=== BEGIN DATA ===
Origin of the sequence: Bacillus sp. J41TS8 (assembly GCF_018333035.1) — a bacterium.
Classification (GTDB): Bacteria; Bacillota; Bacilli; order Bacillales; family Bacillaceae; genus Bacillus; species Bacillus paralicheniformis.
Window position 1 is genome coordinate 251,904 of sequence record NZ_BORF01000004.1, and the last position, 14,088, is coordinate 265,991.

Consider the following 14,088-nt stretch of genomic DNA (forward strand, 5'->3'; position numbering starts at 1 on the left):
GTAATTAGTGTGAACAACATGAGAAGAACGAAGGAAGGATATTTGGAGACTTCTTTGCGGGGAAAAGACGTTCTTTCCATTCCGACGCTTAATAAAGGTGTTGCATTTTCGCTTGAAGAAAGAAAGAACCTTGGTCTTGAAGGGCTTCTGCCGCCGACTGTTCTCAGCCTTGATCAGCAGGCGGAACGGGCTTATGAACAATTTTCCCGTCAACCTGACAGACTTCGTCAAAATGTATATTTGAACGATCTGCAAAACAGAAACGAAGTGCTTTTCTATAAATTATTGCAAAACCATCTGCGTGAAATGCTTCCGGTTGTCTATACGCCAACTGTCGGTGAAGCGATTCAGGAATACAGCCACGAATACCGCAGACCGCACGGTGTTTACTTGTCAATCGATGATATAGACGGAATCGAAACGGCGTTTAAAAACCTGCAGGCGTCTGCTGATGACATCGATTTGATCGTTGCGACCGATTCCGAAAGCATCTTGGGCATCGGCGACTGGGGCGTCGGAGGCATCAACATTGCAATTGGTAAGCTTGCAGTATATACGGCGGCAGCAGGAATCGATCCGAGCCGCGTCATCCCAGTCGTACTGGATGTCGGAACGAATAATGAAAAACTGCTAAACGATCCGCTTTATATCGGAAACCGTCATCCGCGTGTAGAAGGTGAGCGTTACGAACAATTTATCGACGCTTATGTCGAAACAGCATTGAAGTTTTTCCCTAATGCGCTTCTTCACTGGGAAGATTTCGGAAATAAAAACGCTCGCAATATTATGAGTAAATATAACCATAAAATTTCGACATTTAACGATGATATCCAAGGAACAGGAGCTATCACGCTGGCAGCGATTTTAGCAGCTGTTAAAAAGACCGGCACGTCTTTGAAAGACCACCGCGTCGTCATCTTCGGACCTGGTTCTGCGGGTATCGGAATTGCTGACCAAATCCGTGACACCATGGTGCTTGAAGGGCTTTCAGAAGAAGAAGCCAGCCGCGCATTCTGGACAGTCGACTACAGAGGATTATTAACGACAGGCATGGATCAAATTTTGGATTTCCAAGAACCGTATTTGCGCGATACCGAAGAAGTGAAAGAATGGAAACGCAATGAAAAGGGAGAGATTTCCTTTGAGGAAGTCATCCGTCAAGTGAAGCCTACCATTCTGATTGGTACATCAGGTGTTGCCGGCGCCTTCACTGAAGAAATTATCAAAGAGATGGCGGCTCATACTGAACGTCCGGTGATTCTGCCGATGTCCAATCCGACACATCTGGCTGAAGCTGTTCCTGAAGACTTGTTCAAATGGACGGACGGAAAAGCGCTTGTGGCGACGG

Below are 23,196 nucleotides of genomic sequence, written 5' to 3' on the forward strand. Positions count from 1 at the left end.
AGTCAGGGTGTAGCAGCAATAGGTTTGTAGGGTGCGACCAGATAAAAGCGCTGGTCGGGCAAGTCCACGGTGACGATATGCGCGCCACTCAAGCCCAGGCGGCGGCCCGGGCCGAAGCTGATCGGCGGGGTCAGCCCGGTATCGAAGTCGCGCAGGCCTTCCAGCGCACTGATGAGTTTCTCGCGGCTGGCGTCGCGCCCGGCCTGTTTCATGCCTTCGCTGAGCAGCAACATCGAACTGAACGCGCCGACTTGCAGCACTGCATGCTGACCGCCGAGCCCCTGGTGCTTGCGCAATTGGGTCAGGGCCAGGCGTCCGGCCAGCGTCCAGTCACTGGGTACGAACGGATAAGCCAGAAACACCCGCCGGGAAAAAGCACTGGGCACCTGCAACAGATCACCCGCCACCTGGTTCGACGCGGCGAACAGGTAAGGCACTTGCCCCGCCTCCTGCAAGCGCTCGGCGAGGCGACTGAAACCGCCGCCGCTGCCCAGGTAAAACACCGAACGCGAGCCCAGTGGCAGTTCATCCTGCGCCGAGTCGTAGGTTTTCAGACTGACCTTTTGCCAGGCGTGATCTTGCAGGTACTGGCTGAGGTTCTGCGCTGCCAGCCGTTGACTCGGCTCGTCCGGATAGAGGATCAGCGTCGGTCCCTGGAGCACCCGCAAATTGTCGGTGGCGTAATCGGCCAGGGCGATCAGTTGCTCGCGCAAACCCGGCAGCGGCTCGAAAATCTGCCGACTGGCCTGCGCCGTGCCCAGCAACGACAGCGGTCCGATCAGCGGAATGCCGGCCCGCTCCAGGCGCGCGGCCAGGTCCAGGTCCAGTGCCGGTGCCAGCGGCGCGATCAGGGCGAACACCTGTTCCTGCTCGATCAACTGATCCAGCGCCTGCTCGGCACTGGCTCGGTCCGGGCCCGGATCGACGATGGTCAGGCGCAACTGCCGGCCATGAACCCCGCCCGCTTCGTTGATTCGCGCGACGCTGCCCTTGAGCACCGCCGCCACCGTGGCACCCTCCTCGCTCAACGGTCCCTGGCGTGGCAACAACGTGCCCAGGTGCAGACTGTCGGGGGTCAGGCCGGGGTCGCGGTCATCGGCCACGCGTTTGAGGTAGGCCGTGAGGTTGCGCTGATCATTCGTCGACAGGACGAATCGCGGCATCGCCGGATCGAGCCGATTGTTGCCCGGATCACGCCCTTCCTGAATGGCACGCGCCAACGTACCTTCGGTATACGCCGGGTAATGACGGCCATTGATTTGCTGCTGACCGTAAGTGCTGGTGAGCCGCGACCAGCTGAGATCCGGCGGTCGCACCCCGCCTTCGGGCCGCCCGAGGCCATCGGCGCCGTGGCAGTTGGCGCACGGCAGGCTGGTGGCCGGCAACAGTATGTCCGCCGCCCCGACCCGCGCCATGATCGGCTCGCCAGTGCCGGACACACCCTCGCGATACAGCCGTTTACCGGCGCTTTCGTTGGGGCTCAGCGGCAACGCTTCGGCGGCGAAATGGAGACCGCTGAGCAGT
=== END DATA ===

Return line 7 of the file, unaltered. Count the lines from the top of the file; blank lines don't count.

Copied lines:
AGTCAGGGTGTAGCAGCAATAGGTTTGTAGGGTGCGACCAGATAAAAGCGCTGGTCGGGCAAGTCCACGGTGACGATATGCGCGCCACTCAAGCCCAGGCGGCGGCCCGGGCCGAAGCTGATCGGCGGGGTCAGCCCGGTATCGAAGTCGCGCAGGCCTTCCAGCGCACTGATGAGTTTCTCGCGGCTGGCGTCGCGCCCGGCCTGTTTCATGCCTTCGCTGAGCAGCAACATCGAACTGAACGCGCCGACTTGCAGCACTGCATGCTGACCGCCGAGCCCCTGGTGCTTGCGCAATTGGGTCAGGGCCAGGCGTCCGGCCAGCGTCCAGTCACTGGGTACGAACGGATAAGCCAGAAACACCCGCCGGGAAAAAGCACTGGGCACCTGCAACAGATCACCCGCCACCTGGTTCGACGCGGCGAACAGGTAAGGCACTTGCCCCGCCTCCTGCAAGCGCTCGGCGAGGCGACTGAAACCGCCGCCGCTGCCCAGGTAAAACACCGAACGCGAGCCCAGTGGCAGTTCATCCTGCGCCGAGTCGTAGGTTTTCAGACTGACCTTTTGCCAGGCGTGATCTTGCAGGTACTGGCTGAGGTTCTGCGCTGCCAGCCGTTGACTCGGCTCGTCCGGATAGAGGATCAGCGTCGGTCCCTGGAGCACCCGCAAATTGTCGGTGGCGTAATCGGCCAGGGCGATCAGTTGCTCGCGCAAACCCGGCAGCGGCTCGAAAATCTGCCGACTGGCCTGCGCCGTGCCCAGCAACGACAGCGGTCCGATCAGCGGAATGCCGGCCCGCTCCAGGCGCGCGGCCAGGTCCAGGTCCAGTGCCGGTGCCAGCGGCGCGATCAGGGCGAACACCTGTTCCTGCTCGATCAACTGATCCAGCGCCTGCTCGGCACTGGCTCGGTCCGGGCCCGGATCGACGATGGTCAGGCGCAACTGCCGGCCATGAACCCCGCCCGCTTCGTTGATTCGCGCGACGCTGCCCTTGAGCACCGCCGCCACCGTGGCACCCTCCTCGCTCAACGGTCCCTGGCGTGGCAACAACGTGCCCAGGTGCAGACTGTCGGGGGTCAGGCCGGGGTCGCGGTCATCGGCCACGCGTTTGAGGTAGGCCGTGAGGTTGCGCTGATCATTCGTCGACAGGACGAATCGCGGCATCGCCGGATCGAGCCGATTGTTGCCCGGATCACGCCCTTCCTGAATGGCACGCGCCAACGTACCTTCGGTATACGCCGGGTAATGACGGCCATTGATTTGCTGCTGACCGTAAGTGCTGGTGAGCCGCGACCAGCTGAGATCCGGCGGTCGCACCCCGCCTTCGGGCCGCCCGAGGCCATCGGCGCCGTGGCAGTTGGCGCACGGCAGGCTGGTGGCCGGCAACAGTATGTCCGCCGCCCCGACCCGCGCCATGATCGGCTCGCCAGTGCCGGACACACCCTCGCGATACAGCCGTTTACCGGCGCTTTCGTTGGGGCTCAGCGGCAACGCTTCGGCGGCGAAATGGAGACCGCTGAGCAGT